November 3, 2001
The population of sleepy little Brooklyn had grown to nearly 10,000 in 1823. The Erie Canal, nearing completion upstate, promised future prosperity to all of the towns clustered at the western end of Long Island. Halfway out on the island, housewright Walter Whitman of West Hills decided to relocate his family, including four-year-old Walt, closer to New York, where the market for houses promised to be strong. It seemed to be a good town for the working man; the Brooklyn Apprentices' Library Association was founded this year. It would become the Brooklyn Institute in 1843, the Brooklyn Museum in 1897.
The island of Manhattan was poised for rapid growth. The financial markets were beginning to recover from a brief panic four years ago, and decided to charge an initiation fee for the first time - a whopping $25. New businesses were springing up all over. The New York Gas Light Company was incorporated, with a 30-year gas-pipe monopoly below Grand Street; its president Samuel Leggett had the first home in the city lit with the new illuminating gas. F. Marquand opened a jewelry store at 166 Broadway, just below Fulton Street. A few blocks up Broadway A. T. Stewart opened his dry good store. Far uptown, almost to Grand Street, Joseph W. Duryee opened a lumber yard. And a group of merchants founded the New York Chemical Manufacturing Company. In the future it would switch its focus and become Chemical Bank. Real estate continued to change hands this year. For one thing, land was becoming too valuable to use for dead people, especially poor dead people. The Potter's Field located where Washington Square sits today was closed down in favor of one further uptown. One day that one would also be shut down, to build a reservoir, which would in turn give way to Bryant Park and the New York Public Library. Downtown, at the Battery, the city purchased Fort Clinton. At the other end of town, Archibald Gracie sold his east side mansion to the Foulkes family.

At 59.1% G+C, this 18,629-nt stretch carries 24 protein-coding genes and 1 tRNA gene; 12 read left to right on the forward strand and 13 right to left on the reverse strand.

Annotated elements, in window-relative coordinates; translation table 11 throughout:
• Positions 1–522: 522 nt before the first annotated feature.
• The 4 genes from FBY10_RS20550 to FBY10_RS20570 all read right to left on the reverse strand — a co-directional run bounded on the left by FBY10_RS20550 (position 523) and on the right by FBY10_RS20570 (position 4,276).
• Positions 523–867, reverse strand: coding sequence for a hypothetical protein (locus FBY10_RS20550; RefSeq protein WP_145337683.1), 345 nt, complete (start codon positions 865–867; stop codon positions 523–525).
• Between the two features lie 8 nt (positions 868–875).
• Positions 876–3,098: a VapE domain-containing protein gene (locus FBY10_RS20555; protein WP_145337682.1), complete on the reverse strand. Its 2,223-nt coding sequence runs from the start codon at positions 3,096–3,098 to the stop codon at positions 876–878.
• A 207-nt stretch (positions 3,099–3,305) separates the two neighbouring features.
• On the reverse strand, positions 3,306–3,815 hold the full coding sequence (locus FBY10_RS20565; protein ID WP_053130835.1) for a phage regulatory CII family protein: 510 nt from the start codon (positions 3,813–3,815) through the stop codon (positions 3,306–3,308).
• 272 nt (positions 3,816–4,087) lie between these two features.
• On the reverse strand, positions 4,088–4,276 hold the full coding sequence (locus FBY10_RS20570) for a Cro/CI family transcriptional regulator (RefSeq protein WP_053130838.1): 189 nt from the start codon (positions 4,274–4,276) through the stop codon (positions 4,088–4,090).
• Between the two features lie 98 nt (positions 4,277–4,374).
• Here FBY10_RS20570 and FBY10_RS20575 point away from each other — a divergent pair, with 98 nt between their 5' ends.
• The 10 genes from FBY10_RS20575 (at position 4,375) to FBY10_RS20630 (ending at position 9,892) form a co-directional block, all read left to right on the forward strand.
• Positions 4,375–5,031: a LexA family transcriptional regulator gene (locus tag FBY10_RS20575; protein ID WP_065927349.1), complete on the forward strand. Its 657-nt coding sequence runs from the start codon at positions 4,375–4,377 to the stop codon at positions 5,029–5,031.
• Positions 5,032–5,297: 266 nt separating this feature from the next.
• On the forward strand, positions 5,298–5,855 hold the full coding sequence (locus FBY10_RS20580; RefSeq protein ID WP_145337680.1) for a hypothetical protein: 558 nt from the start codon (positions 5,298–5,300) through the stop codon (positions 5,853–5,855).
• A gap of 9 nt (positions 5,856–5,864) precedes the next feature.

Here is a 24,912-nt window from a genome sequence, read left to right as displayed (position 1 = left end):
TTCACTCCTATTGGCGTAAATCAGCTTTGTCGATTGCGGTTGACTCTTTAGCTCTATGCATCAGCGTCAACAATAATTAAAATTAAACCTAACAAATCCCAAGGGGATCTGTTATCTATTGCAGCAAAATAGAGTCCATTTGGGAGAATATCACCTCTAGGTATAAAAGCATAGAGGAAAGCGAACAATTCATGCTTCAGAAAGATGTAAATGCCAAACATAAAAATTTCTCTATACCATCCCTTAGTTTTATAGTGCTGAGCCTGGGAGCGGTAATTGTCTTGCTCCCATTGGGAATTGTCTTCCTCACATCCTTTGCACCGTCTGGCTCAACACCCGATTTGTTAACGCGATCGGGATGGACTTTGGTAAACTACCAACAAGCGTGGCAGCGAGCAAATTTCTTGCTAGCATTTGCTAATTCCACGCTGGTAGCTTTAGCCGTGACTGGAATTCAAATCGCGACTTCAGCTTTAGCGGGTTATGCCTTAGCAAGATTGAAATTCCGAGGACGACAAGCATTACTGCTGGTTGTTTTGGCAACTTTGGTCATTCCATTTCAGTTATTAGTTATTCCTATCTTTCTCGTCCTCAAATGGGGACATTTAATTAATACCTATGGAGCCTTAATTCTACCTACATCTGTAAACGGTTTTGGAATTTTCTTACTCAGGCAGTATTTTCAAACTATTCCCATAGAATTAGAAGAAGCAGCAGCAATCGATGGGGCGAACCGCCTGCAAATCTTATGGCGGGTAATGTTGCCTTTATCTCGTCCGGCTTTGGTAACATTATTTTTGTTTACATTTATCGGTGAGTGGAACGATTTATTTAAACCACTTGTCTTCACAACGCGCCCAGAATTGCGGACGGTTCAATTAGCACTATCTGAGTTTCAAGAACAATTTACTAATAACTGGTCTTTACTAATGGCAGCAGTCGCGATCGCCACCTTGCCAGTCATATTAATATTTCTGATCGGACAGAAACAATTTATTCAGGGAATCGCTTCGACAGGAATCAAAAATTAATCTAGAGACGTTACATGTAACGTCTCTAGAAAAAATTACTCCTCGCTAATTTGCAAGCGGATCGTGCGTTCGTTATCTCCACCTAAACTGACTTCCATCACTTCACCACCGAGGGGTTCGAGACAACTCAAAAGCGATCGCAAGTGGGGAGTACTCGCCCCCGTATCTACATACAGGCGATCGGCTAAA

Dining fans could try new restaurants, like the cozy Delmonico's cafe on William Street. If your leanings were toward performing music, you could join the New York Choral Society or the New York Sacred Musical Society. Both would give concerts next year. Like the theatre? You could take in the new British import (yes, even then), Tom and Jerry; or, Life in London which played at the Park Theatre. In November you might take in the musical melodrama Clari, or, the Maid of Milan and hear tunesmith John Howard Payne's Home, Sweet Home. A seat in the gallery would cost you two bits. You could curl up with the latest novel, James Cooper's The Pioneers: or, The Sources of the Susquehanna, which introduced readers to a new hero, Natty Bumppo. Female readers could turn to the new Mirror and Ladies' Literary Gazette. To digress for a moment, the gentle sex was not always catered to. A woman attempting to book passage on a packet boat to join her husband in Europe was refused passage, since she would be the only female aboard and "her presence would be inconvenient to the male passengers." Sports? In May you could go out to Long Island's race track at Jamaica, and watch a local favorite, the stallion Eclipse, defeat the southern contender, Henry. Just the month before, a group of young men gathered up in the village of Greenwich to play a game that a local newspaper, the National Advertiser, described as "base ball". Experts can argue that one with the Advertiser. Include me out.
For Classical 91.5 and 90-point-3, this is David Minor
WEB SITE UPDATE
The updated New York City and State timeline for 1873-1876
can be found at
URL OF THE WEEK
Number one on the Hit Parade in 1823, John Howard Payne's "Home, Sweet Home" would remain popular for many decades. For a biography of Payne, take a look at the Long Island Newsday page at http://www.lihistory.com/5/hs510a.htm .
And remember (shameless plug ahead; apologies to Payne) Be it ever so humble, there's no place like Eagles Byte!
IT STILL WAVES ! !
© 2001 David Minor / Eagles Byte